Over one hot summer, a bombastic and wealthy New Yorker became the nation’s biggest political story. He had been in the public eye for decades, but he’d never been this much of a renegade. He drew large and passionate crowds and dominated headlines from coast to coast. At a moment when most other presidential candidates seemed uninteresting or unable to do the job, here was a mega-celebrity who promised to make America great again.
Theodore Roosevelt was to the summer of 1910 what Donald Trump became in the summer of 2015. Far from being “the silly season,” this was a critical early moment that determined the outcome of 1912 race for the White House.
The incendiary rhetoric of The Donald prompts historical comparisons to far-right predecessors like George Wallace and Barry Goldwater. His lack of an internal censor recalls H. Ross Perot. He and TR have little common ground when it comes to the substance of policy and statesmanship. But if we really want to make sense of the Summer of Trump – as a phenomenon of celebrity, media, and voter discontent – we should take a closer look at the Summer of Teddy.
After close to two terms as president, Roosevelt had turned the White House keys over to his old friend and ally William Howard Taft in early 1909. Then he headed out of the country. First he went big-game hunting in Africa. Next, a speaking tour of European capitals. He returned fifteen months later, more famous than ever.
When a transatlantic steamer carrying the ex-president and his entourage entered New York harbor in June 1910, hundreds of boats sailed out to greet him. On land, thousands of New Yorkers crowded the streets as Roosevelt paraded through. Banner headlines across the country proclaimed Roosevelt’s return as if he were a conquering hero. TR was the most famous man in America.
The rest of the summer built up the Roosevelt hype further. While he wasn’t a declared candidate, he certainly acted like one. He took off on a nationwide speaking tour, attracting crowds of thousands at every stop.
The ex-president barnstormed through a nation that, like today, was experiencing massive political and economic change. The rich were getting richer, the poor were getting poorer, and the middle class had got squeezed in between. Millions of immigrants – Italian, Eastern European, Russian, and more – streamed into the US, speaking alien languages, practicing different religions, and redefining what it meant to be an American. Smoke-belching factories of the new economy had replaced the family farms and workshops of the old economy. Voters were worried and angry, and looking to political leaders for answers.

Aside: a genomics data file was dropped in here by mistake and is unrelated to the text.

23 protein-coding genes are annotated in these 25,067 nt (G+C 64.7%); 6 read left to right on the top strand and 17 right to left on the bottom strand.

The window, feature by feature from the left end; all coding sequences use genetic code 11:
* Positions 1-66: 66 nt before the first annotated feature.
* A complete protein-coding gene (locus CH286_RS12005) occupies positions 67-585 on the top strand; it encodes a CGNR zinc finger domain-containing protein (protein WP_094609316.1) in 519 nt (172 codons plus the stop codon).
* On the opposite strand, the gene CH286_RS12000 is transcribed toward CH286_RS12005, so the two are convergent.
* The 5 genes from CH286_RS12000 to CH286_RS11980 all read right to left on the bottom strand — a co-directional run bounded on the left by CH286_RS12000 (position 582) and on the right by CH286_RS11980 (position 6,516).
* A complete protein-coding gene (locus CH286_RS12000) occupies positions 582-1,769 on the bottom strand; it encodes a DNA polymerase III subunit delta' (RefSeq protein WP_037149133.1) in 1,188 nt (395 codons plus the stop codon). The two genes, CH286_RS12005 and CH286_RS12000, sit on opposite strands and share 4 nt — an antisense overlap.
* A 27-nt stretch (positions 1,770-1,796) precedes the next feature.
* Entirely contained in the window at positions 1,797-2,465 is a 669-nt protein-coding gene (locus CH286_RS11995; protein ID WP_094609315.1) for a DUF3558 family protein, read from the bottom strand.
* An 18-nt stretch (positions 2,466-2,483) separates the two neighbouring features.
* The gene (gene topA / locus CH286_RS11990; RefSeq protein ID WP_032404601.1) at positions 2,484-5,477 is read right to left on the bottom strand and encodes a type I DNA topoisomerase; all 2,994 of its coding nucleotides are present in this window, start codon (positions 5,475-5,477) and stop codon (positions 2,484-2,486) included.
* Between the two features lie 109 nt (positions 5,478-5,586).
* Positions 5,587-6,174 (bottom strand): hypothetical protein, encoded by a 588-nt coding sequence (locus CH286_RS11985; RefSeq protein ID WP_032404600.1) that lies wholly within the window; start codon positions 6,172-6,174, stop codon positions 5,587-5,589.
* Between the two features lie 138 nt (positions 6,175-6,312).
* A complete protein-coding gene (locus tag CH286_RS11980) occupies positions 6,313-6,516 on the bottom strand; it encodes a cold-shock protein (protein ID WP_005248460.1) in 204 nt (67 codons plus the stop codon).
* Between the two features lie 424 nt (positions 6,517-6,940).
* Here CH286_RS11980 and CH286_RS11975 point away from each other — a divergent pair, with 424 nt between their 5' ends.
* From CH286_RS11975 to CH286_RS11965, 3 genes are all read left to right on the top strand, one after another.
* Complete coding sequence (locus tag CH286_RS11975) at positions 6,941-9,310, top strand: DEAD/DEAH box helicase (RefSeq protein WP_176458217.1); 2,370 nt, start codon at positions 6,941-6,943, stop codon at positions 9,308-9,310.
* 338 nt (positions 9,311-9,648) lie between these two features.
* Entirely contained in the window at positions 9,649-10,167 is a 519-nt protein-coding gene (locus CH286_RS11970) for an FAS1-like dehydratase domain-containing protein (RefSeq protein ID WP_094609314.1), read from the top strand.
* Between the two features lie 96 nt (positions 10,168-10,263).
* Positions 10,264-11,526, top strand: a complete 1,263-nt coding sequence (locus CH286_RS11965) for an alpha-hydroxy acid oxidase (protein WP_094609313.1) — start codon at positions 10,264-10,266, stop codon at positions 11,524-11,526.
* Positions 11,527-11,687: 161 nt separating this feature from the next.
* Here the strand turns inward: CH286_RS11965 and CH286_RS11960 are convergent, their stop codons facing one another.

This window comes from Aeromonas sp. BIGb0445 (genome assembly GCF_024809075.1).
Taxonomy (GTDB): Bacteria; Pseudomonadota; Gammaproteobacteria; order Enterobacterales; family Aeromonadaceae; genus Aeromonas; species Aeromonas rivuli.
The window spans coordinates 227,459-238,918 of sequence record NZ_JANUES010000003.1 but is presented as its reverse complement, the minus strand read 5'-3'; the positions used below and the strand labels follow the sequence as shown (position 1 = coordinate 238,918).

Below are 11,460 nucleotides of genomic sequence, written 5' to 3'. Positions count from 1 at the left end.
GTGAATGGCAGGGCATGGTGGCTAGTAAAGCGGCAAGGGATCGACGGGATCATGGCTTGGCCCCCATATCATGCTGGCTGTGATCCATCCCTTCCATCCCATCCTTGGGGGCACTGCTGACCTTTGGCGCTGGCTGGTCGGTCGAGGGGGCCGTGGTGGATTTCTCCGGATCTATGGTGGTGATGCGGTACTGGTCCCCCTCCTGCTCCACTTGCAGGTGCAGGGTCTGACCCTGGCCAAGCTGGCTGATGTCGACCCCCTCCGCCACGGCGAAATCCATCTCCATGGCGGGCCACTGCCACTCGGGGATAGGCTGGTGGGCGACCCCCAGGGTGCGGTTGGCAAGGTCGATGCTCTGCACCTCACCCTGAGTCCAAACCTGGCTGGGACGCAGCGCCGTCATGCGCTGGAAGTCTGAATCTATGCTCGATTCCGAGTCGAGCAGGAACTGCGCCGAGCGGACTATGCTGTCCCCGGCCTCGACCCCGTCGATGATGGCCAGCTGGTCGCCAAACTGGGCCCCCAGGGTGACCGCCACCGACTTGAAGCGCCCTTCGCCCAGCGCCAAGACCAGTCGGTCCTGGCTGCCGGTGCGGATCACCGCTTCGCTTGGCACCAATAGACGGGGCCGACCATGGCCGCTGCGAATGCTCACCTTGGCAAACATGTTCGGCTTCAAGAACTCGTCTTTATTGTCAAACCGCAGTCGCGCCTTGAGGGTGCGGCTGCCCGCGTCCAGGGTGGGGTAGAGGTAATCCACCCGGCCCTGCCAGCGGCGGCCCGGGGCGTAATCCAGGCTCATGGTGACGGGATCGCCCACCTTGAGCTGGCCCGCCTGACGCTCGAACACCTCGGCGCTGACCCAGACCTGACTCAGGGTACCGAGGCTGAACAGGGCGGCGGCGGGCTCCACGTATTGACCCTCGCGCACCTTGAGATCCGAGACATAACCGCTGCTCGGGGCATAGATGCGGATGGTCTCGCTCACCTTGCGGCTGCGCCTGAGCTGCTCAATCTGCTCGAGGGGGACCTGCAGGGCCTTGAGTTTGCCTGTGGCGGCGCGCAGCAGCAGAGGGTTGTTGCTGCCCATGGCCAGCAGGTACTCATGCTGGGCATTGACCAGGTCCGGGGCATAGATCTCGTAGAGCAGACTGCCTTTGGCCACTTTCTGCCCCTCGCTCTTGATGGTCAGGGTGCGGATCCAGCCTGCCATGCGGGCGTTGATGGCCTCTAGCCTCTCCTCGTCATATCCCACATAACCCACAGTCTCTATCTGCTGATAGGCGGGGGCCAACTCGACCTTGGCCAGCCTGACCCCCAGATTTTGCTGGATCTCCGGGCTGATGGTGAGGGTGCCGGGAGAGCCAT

The media environment changed along with it, and Roosevelt became the perfect candidate for the golden age of the newspaper. Hundreds of papers across the country had become the way millions of Americans got their news. Candidates now needed to hit the stump, to make great speeches full of quotable lines, and make headlines in as many markets as possible.
Back in the White House, President Taft became the Jeb Bush of this parallel drama: the scion of a respected political family, deeply intelligent and loyal, with close ties to GOP kingmakers. Like many nineteenth-century presidents before him, he stayed home rather than hitting the stump. He wooed party insiders, not newspaper reporters. As Taft and other establishment candidates shrunk smaller in the public imagination, the Roosevelt phenomenon gained more steam.
Like Trump, Roosevelt started talking about ideas that had long hovered on the political fringe but that hadn’t been embraced publicly by national candidates of either major party. Like Trump, Roosevelt tapped into a real hunger for change, and drew energy from existing grassroots reform movements. Like Trump, he was a master of new media: Teddy dropped one-liners on newspaper reporters like Trump blasts out tweets.
President Taft didn’t have much to say in response. He was baffled by his old friend’s resurgence, and even more confounded when Roosevelt decided to challenge him for the GOP nomination. The establishment didn’t realize that Roosevelt was more than a candidate. He was a sign that the political rules had changed.
The Summer of Teddy happened in a very different time, before television sound bites and Internet memes, before PACs and billionaire donors, before government had gotten big and attention spans had gotten short. But its lessons still resonate today, as does the lesson of the campaign’s outcome.
For the ultimate winner in November 1912 was a man few people had heard of in that summer of 1910.
Five months after Roosevelt’s triumphant sail into New York harbor, a sober-minded history professor seemingly came out of nowhere to win election as the governor of New Jersey. Two years later, Governor Woodrow Wilson was the Democrats’ presidential nominee. His had two opponents. Taft did the politics he knew the best, and worked the party machinery to win the GOP nomination. Roosevelt bolted, and ran as a third-party candidate, taking reform-hungry voters with him.
With the GOP vote split between two rivals, Wilson cruised to victory. His tactics were out of the modern playbook: charm the press, give compelling speeches, and cover lots of territory. His message was that of an outsider, promising reform and change. He sounded and acted remarkably like TR during that headline-making summer.
The lessons of 1910 apply today. Bold talk (even outrageous talk) gets traction when people want bold solutions. New media demand new tactics. Celebrities dominate when the political class can’t deliver the goods. And renegade candidates almost never win, but almost always reshape elections. The political establishment ignores them at their peril.
Margaret O’Mara is an Associate Professor of History at the University of Washington. Her most recent book is Pivotal Tuesdays: Four Elections that Shaped the Twentieth Century, out now from Penn Press.